Social Determinants of Health (SDoH) are factors which influence the quality of health of a specific population. In another way to look at this is from a societal influence and impacts of restrictions on groups, especially Black, Indigenous, People of Color (BIPOC). These restrictions lead to lack of freedoms which lead to social determinants of health outcomes. For example, the freedom not to die from a preventable disease, the freedom to eat properly, the freedom to find adequate housing, the freedom to read and write, the freedom to achieve Abraham Maslow’s highest level on the hierarchy of needs pyramid or self-actualization. The top level relates to that individual having the opportunity to use their talent, and a chance to go where those talents might lead.

What is family system therapy?

When we really think about the goal of any therapy, but especially family system therapy, it is the ability to assist in transforming the lives of those we serve. Psychotherapy is a general term for treating mental health problems by talking with a trained mental health professional. It is during psychotherapy the individuals learn about their condition as well as their moods, feelings, thoughts and behaviors. Psychotherapy helps people learn how to take control of their lives and respond to challenging situations with healthy coping skills. There are many ‘types’ of psychotherapy, each with its own approach. The type of psychotherapy that’s right for someone depends on their individual situation. Psychotherapy is also known as talk therapy, counseling, psychosocial therapy or, simply, therapy.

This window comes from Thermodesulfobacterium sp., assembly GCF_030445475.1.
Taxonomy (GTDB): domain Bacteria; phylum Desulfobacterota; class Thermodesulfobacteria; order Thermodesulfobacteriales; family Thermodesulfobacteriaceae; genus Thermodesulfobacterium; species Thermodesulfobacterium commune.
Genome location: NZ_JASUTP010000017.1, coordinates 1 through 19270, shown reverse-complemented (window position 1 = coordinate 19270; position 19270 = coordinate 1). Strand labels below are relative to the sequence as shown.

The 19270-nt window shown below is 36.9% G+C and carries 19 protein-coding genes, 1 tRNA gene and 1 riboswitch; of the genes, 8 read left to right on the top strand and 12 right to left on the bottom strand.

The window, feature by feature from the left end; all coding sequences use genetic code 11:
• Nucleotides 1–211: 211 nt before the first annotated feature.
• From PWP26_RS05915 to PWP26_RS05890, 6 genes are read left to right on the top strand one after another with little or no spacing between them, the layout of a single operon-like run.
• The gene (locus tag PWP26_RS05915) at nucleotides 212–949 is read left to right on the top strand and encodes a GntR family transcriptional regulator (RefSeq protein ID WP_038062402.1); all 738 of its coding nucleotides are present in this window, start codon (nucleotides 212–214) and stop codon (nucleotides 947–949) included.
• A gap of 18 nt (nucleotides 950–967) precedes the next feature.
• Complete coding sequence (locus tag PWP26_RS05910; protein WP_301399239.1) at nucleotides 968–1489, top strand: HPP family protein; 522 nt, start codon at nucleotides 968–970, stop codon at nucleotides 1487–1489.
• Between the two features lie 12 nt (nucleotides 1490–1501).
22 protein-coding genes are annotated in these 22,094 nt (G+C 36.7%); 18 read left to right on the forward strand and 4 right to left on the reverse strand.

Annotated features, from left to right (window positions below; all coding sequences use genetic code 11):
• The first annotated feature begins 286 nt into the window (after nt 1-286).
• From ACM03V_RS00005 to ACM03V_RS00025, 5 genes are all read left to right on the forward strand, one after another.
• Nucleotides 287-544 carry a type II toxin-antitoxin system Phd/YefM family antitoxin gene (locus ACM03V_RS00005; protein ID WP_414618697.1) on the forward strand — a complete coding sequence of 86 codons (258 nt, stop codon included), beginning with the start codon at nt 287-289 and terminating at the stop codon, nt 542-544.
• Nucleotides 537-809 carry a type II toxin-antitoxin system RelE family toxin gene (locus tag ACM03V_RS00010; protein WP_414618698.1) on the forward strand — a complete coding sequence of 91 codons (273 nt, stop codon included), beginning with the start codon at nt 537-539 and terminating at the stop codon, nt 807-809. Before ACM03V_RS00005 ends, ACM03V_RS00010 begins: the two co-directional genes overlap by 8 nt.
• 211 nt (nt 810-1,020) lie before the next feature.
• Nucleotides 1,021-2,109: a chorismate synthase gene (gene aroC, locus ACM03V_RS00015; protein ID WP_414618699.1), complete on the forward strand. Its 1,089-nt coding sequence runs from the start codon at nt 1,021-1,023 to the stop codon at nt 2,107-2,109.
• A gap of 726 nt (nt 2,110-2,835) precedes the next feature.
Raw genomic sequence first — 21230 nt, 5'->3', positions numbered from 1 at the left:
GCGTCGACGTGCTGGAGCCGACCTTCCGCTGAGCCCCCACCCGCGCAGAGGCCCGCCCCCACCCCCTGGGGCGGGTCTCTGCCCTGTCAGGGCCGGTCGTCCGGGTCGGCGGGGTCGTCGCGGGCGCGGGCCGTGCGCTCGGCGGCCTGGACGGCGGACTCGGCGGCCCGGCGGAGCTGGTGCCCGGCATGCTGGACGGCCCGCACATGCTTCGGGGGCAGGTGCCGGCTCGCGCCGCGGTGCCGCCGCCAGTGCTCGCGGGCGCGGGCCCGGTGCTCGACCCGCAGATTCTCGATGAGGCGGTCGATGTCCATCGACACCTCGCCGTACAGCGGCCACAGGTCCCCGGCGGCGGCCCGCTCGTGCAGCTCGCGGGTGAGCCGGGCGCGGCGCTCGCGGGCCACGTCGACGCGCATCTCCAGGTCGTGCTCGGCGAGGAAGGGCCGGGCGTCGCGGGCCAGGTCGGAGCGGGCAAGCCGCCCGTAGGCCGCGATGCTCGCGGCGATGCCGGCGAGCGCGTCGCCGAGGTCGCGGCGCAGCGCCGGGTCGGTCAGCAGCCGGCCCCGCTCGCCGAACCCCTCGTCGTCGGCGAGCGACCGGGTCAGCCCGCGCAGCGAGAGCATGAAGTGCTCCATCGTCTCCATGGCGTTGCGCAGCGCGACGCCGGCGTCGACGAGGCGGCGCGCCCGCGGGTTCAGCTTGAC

How do we demystify therapy?

As a practicing Marriage & Family Therapist for two-decades being trained and supervised from a Multi-Cultural Family or Bowenian Family Therapy perspective, it is essential to gain a full understanding of the person in treatment. Information gathering becomes a collaboration in communication where rapport building can be accomplished. The CANS and TCOM can immediately assist in the development of ‘partnership’ with those being served. Often I was being told by those being served, that by collaborating with them, defining and monitoring improvements or outcomes, it ‘demystified’ therapy and ‘normalizing’ the processes. Positive outcomes in treatment resulted but just as important was an empowerment back to those who often felt helpless and hopeless.

Health Equity Determinants

 

Systems-Regularly Interacting or Interdependent Items Forming Unified Whole

A system is said to consist of four things: